Have you ever watched a really great horror movie that shocked and scared you out of your wits? If you were to watched it again, it would still be scary, but a little less so. And if you watched it a third or fourth or fifth time, the shock would have pretty much worn off.
That’s almost the situation with the latest American mass killing, the slaughter of 49 people in an Orlando, Florida gay bar. This atrocity ramped up the horror due to its sheer number of dead, and the fact that its victims were part of a minority. But it’s a horror movie we’ve seen too many times before. We know how it’s going to end.
As always, there was an immediate call for tougher gun control laws. As always, there was an immediate response from the NRA, which called in its Republican Party army to defend gun ‘rights’ (which, apparently, supersede the right to life). As always, there was talk of how to defend against terrorism. And as an extra added bonus, there was concern about the safety of the gay community.
And, as always, absolutely nothing will happen.
When Adam Lanza opened fire at Sandy Hook elementary school, killing six adults and 20 children — children! — and absolutely nothing happened to control guns in the U.S., that told me that nothing would ever be done. If you can mow down innocent children, and there are no repercussions, there is no event so awful that will bring about change. The Orlando massacre is a watershed moment, only in that all future mass gun killings will be judged against it. When the next one occurs — and there will be a next one — the reaction will be “Well, at least it wasn’t as bad as Orlando.”
As long as it isn’t.
Trump strikes again
Donald Trump, displaying the deft touch he is known for, issued a tweet after the killing, essentially praising himself. “Appreciate the congrats for being right on radical Islamic terrorism, I don’t want congrats, I want toughness & vigilance. We must be smart!” Only Trump could turn this horrific tragedy into a moment of praise for himself. He then went on to repeat this vow to ban Muslim immigrants (ignoring the fact the shooter was a born-and-raised American), then went on to say: “If we do not get tough and smart real fast, we are not going to have a country anymore. Because our leaders are weak, I said this was going to happen – and it is only going to get worse.” Of course, being the candidate of the NRA, he ignored the calls for a ban on the purchase of weapons like the AK-47, the semi-automatic weapon of choice for mass killers, which in some states like Florida are almost as easy to buy as a Slurpee at a 7-Eleven.
NDP swings the axe
Here at home, the NDP government fired the entire board of an Alberta Crown corporation called the Agriculture Finance Services Corp. for lavish spending on themselves, things like limo rides and costly out-of-town trips. What does the Agriculture Finance Services Corp. do? I dunno. The Edmonton Journal story about the firing neglected to mention that little point. But whatever it is that they do, it must be very, very important. The corporation’s president and managing director, Brad Klak, took home $670,000 in pay and benefits last year. The premier of Alberta doesn’t come close to that kind of salary, but the president of a Crown corporation that does god-knows-what takes in $670,000.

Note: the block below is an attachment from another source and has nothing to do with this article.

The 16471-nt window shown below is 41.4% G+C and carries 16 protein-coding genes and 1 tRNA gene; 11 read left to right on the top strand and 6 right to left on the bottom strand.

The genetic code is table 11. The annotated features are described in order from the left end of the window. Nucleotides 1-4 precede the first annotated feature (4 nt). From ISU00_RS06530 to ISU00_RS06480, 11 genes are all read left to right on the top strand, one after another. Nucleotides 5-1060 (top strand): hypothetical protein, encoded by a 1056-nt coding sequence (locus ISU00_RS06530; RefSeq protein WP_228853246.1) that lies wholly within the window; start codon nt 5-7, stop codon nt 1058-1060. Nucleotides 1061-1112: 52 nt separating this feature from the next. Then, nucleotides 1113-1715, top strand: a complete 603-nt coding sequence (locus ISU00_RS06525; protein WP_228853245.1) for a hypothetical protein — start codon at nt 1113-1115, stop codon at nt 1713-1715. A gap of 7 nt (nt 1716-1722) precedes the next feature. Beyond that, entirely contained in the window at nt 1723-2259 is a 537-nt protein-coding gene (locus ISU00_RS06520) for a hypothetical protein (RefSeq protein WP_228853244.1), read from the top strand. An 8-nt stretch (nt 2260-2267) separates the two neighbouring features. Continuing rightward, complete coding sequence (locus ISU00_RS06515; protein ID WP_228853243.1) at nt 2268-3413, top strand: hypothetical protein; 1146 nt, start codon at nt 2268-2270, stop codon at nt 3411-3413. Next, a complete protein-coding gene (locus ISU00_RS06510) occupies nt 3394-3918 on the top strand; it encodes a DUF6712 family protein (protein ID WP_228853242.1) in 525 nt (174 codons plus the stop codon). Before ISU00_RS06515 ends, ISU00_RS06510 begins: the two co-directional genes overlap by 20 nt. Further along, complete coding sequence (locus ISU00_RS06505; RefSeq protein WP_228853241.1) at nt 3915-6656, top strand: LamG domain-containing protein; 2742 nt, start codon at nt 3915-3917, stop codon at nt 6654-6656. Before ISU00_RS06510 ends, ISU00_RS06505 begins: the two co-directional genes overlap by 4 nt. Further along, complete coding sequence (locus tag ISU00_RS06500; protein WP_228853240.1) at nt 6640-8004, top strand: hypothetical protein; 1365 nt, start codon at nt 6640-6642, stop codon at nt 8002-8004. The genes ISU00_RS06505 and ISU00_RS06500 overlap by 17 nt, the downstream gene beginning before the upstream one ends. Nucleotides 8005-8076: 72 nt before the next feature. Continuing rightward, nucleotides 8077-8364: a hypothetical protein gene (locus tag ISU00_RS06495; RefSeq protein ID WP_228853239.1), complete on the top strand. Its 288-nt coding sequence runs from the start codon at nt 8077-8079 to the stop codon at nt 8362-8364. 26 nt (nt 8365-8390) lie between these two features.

The Senate backs down
I can’t remember the last time the Canadian Senate seemed like a legitimate, deliberative body. Maybe it’s never happened before. But the new, less partisan Senate (where there are no Liberals under the thumb of the government) is proving to be a thorn in the side of Justin Trudeau. The Senate threatened not to pass the government’s assisted dying bill, but on Friday it voted to pass the legislation. Many Senators wanted to change the legislation to allow people who were suffering intolerably to be allowed to end their lives (which I agree with wholeheartedly), and some wanted to allow advance directives for people with dementia to make the decision while they still could (which I also agree with). Ultimately, however, the Senate lost its nerve and passed the legislation. It’s now the law of the land.
Hockey Night in … Vegas?
In the wild, a battle between a shark and a penguin would be no contest. Not so in the National Hockey League season. The Penguins of Pittsburgh defeated the Sharks of San Jose last Sunday to bring to an end the least memorable, least watched, least talked about Stanley Cup playoffs in recent memory. Now the NHL is getting down to business, and the word is that the league will grant an expansion franchise to the land of artificial snow and ice, Las Vegas, Nevada. Yes, Las Vegas, home to exactly zero major pro sports teams and zero hockey culture. But what choice did the league have, with the only other city in the running for a team being some place called Quebec City, where rabid sell-out crowds would have been a 100 per cent guarantee?
Man, I hate the NHL.
Jo Cox, 41, a Britsh Labour MP, shot and stabbed to death by an attacker who yelled “Britain forever!” during the attack. Britain is in the midst of a heated debate about leaving the European Union, and it appears the killer was a far right extremist …Anne Morgan Gilbert, 87, who played Millie Helper on 61 episodes of The Dick Van Dyke Show … Chips Moman, 79, record producer and songwriter. He wrote the Grammy winning song “Another Somebody Done Somebody Wrong Song” in 1975, as well as “Luckenbach, Texas” for Waylon Jennings, and produced albums by Willie Nelson, Tammy Wynette, and the Highwaymen … Janet Waldo, 96, who voiced Judy Jetson on The Jetsons.